I also have no issue with people who choose to have fitness be a part of their lives, but are not looking for perfection. Being ripped and photo shoot ready year round is not something everyone cares about and I get that. I can respect a person who wants to fix their back or knee pain, increase mobility, get stronger, lose a little weight and generally feel healthy. You do not need to seek elite fitness for me to respect your goals.
The issue arises when a person wants elite results, but refuses to put in elite work.
It’s the phenomena of a person knowing deep down that they are NOT doing things 100% on plan, yet getting angry and frustrated when they don’t see the results that the person who has 100% compliance sees.
Often times these people lie to themselves to the point that they actually believe they are doing things as correctly as possible.
“I try to get enough protein, but it’s not possible”
“I get close to my calories, but I can’t quite get there”
“I’m not going to eat different meals than my family so I can’t eat healthy”
“My co-worker brought in cookies for their birthday and I won’t be rude and not have one”
“You don’t get it, I have to drink alcohol at work functions”
“But I was sick and you can’t eat on plan when you are sick”
And on, and on, and on….
The issue here is NOT that someone was under their protein goal by 30 grams, ate 200 calories too much, had a cookie for their co-worker’s birthday, or had a drink at a client meeting.
These are NOT the issues.
The issue is that the same people who are spewing this crap are also angry about not seeing awesome results.
You know who you are.
You go to the gym and eat pretty well, but also do things like the above examples. Then you whine and complain about why you don’t have a flatter stomach, more muscle, and can’t lose the weight you want.
It’s not going to happen.
And there is nothing wrong with that, but there IS something wrong with you getting upset over not seeing better results.
This is where value comes into play.
Remember how I said we all go out of our way to give precedence to what holds the most value to us?
That’s the real truth here.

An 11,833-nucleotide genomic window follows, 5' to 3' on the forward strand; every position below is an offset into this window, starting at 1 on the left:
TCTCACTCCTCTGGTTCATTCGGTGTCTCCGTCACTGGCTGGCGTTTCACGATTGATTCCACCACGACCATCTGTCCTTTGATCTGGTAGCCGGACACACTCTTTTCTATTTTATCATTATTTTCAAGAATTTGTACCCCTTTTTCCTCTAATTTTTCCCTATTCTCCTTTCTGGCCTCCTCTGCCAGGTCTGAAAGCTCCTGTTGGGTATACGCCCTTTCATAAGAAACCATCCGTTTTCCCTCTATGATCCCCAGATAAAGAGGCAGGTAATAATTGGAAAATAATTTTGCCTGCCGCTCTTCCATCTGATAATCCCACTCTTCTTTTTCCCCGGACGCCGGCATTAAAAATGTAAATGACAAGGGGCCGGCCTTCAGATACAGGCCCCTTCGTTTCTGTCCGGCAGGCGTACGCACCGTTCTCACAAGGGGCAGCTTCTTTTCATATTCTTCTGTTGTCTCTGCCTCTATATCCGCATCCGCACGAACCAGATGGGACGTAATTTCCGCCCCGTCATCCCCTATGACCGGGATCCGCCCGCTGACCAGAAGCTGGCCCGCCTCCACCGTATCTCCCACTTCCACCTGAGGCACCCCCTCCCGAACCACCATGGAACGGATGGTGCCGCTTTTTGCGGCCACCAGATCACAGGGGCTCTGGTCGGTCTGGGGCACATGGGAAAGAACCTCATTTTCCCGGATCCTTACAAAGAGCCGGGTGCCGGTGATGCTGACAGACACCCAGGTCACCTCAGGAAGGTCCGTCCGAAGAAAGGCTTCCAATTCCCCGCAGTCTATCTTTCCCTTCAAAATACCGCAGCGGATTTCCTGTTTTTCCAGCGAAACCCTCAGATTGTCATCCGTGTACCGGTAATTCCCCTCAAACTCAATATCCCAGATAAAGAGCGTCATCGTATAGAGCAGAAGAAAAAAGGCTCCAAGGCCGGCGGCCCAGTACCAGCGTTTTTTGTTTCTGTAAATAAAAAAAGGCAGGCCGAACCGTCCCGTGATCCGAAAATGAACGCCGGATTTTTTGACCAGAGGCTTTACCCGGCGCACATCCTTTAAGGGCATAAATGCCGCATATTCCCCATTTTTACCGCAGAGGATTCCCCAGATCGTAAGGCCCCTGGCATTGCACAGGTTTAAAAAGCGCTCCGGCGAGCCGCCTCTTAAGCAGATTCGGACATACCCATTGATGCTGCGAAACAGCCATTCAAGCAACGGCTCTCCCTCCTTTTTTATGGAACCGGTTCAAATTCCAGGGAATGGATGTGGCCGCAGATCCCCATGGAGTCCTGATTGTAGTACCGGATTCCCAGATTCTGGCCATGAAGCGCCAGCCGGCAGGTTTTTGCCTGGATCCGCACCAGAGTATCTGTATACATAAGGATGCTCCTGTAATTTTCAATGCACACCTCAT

If you are the person with the excuses, it’s simply because you don’t value better results than what you are currently getting.
It’s that simple.
Don’t even start to think “no I want to have a flat stomach or lose 10 pounds more than you know!”
Your weekly bar outings and meals out say otherwise.
So does your “forgetting to track your macros the last couple weeks” excuse.
“But Jon, I am literally trying as hard as I can and that has to be enough”
Let’s test that.
Say you are having a hard time giving much beyond 75% nutritional compliance. You don’t quite hit your calories, protein is too low, and perhaps carbohydrates are a bit high.
You claim it is the best you can do and even though you want to do better, you can’t. Life doesn’t allow you to.
What if I told you that if one day passed that you didn’t hit your nutrition goals that a loved one was going to die?
Do you REALLY think it would be that hard to hit some food goals in order to keep someone alive?
HECK NO. It would be easy because there would be immense value tied to hitting your goals.
Everyone is capable of staying on plan with both their nutrition and workouts, but they will only take themselves up to the point of the value they place on it.
Remember, there is NOTHING wrong with you not valuing fitness perfection, but you also must be okay with not seeing perfection level results.
Whatever goals you have, I would love to help you with them. I am a big proponent of sustainable health and fitness and want to get you set up with a program that will work for you long term.
Email me at: JwaltersPT@gmail.com
Or check out my website for more information at: www.JonWalters.CO